The frustration flowed. The scene was still surreal.
The Palos Verdes football team gathered after seeing its season come to an unceremonious end with a harrowing 7-0 loss to Loyola in Nov. 8's CIF Southern Section Division 4 playoff opener at South Torrance High.
The contest culminated with a heated exchange following the final whistle.
“It’s frustrating and it (stinks), but we’re going to feel this together. We need each other. We need to be there for each other,” Palos Verdes coach Guy Gardner told his team after working hard to separate them from Loyola players.
The heartbreak was fresh as nine-time defending Bay League champion Palos Verdes (8-3) suffered a first-round playoff exit for the second time in three seasons, while Mission League-tested Loyola (4-6) advanced to a home game against Villa Park in the second round.
But then the Sea Kings experienced a moment.
Each player shook hands and embraced his teammates. Their coaches imparted words of encouragement and solace to each player. The team honored its departing seniors and tried to remember a dominant season in which it yielded just 16 points in Bay League play, one year after reaching the CIF final.
Ultimately, the Sea Kings came together one last time.
“That’s what happens when you have a nice group of seniors and they have the realization that they are done playing high school football,” Gardner said. “It brings out a lot of emotions.”
Emotions ran rampant for Palos Verdes throughout an intense game.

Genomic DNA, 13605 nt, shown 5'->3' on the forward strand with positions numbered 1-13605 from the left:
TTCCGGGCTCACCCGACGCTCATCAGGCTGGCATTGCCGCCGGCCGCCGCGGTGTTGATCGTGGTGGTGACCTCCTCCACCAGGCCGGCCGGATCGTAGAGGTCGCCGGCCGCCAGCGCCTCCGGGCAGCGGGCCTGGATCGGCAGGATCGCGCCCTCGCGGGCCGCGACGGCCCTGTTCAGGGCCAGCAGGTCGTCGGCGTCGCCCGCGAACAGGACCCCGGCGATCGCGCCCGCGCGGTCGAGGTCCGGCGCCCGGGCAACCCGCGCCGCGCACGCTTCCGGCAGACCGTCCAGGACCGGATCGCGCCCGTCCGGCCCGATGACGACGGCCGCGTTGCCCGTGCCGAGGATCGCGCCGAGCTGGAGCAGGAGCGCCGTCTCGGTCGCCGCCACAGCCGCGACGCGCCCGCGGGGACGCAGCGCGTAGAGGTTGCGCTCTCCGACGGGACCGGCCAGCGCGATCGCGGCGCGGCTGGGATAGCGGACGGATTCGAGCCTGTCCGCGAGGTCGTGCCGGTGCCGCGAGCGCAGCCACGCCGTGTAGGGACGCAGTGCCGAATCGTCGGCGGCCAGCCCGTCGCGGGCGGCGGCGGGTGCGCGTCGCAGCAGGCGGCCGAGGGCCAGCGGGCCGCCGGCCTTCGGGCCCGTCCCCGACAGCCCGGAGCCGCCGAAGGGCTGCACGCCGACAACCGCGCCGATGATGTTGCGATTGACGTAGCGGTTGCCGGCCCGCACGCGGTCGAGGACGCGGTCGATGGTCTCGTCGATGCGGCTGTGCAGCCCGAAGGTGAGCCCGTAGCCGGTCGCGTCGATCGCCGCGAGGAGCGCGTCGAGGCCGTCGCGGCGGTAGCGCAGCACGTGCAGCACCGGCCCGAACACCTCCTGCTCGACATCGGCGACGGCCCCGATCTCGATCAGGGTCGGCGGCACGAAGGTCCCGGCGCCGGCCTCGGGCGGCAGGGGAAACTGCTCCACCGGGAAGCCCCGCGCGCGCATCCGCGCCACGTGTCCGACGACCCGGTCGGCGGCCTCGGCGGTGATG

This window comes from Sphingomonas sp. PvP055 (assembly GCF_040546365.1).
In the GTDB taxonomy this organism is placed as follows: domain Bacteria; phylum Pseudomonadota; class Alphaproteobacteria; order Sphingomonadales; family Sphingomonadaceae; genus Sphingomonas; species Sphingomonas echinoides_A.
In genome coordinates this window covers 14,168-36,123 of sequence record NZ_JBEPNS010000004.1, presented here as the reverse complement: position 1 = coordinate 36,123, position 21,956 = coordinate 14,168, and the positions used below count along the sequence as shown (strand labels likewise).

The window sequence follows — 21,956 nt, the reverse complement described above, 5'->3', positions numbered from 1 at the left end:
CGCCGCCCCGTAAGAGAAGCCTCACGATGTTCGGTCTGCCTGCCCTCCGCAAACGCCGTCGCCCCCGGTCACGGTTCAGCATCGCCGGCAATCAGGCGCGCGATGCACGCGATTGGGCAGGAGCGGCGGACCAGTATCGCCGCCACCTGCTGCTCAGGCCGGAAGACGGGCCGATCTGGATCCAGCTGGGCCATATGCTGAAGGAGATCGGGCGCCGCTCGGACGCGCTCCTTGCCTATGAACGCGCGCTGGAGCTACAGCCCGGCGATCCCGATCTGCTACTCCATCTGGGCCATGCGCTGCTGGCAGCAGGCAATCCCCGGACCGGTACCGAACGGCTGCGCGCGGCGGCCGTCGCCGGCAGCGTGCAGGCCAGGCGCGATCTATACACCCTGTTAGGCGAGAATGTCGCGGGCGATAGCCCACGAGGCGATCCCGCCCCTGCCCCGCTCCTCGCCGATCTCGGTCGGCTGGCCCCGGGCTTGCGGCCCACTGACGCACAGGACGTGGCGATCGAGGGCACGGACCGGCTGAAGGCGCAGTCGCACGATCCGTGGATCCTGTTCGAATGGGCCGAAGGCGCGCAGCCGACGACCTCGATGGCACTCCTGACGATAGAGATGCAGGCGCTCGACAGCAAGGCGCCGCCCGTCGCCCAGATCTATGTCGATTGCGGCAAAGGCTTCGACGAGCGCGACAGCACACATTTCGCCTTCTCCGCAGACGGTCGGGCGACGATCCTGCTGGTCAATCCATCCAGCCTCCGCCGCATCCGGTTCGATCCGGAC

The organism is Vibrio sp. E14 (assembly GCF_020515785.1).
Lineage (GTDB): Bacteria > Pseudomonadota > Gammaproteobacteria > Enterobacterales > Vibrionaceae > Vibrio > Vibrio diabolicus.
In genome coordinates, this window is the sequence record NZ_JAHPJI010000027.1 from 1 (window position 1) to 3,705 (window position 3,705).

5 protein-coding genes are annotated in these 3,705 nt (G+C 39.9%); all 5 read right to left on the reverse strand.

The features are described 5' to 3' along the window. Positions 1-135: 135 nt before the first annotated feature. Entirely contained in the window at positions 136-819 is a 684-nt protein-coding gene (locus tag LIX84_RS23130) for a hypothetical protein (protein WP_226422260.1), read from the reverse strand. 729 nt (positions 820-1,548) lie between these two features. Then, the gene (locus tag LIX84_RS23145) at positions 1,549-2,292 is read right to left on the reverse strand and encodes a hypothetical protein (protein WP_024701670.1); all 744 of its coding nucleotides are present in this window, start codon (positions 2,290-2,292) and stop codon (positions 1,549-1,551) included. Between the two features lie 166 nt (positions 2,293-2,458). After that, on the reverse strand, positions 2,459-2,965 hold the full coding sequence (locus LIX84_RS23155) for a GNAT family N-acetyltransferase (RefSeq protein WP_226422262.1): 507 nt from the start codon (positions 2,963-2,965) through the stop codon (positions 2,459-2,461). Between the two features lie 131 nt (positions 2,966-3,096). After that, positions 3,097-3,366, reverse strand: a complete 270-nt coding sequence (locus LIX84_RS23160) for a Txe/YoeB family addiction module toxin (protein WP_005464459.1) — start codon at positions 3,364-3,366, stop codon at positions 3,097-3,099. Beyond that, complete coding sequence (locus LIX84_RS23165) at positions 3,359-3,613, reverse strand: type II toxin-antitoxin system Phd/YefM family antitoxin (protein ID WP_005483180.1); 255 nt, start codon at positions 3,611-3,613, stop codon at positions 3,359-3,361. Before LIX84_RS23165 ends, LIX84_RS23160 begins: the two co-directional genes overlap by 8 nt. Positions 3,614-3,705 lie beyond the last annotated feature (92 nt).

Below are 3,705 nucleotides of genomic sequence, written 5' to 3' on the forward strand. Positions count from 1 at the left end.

Palos Verdes opened the game with a commanding 15-play drive that ate up 8 minutes and 45 seconds. Palos Verdes thought it scored on a fourth-down play when quarterback Jake Jellison hit Kevin Rahman on a quick slant over the middle, but the officials ruled Rahman was stopped a half-yard short of the end zone.
“I felt like I was in. I felt I had the ball across the line. But they didn’t call it,” Rahman said.
Palos Verdes’ defense came up clutch by forcing a three-and-out stop on the next series, but then the emotions hit Palos Verdes at the worst time.
A sideline official warned the PV coaching staff to get behind the sideline. An assistant coach chirped back, “Call the touchdown,” drawing an unsportsmanlike penalty and giving Loyola a first down.
That penalty loomed large.
It allowed Loyola to retain possession and turn it into a 20-play, 99-yard drive that chewed up 10 minutes and 56 seconds, capped by a 2-yard scoring run by Harrison Allen at the 4:41 mark of the second quarter for the decisive score.
“I don’t know if it was warranted,” Gardner said of the penalty. “It’s a tough call in that situation. If it is being called, it has got to be ‘pretty bad,’ and I don’t think that rose to a level of ‘pretty bad.’ That was worthy of a conversation, not a flag.”
Both teams continued to put together long, time-consuming drives as Loyola moved the ball behind Tahj Owens (139 rushing yards, 16 carries) and Palos Verdes tried to rally behind Jellison (8 of 17, 90 yards) and Ryan Wilson (30 receiving yards, 18 rushing yards).
Palos Verdes drove to the Loyola 35 in its only possession of the third quarter, but was thwarted when Loyola’s Joshua Long pounced on a fumble.
Palos Verdes had a reprieve when Jake Wilson recovered a Loyola fumble in the red zone with 9:59 left in the game, but the Sea Kings stalled on three drives to end the game.
“It was a weird game; there were not a lot of opportunities for either team,” Gardner said. “The pressure mounted toward the end, but I am so proud of the effort.”
Rahman said Palos Verdes had a special group.
“This team has been through everything,” Rahman said. “We lost in the first round two years ago, and we picked it up and made the CIF final last year.“We love each other, and everyone has each other’s backs. We fell short tonight and were a bit unlucky, but I love these guys.”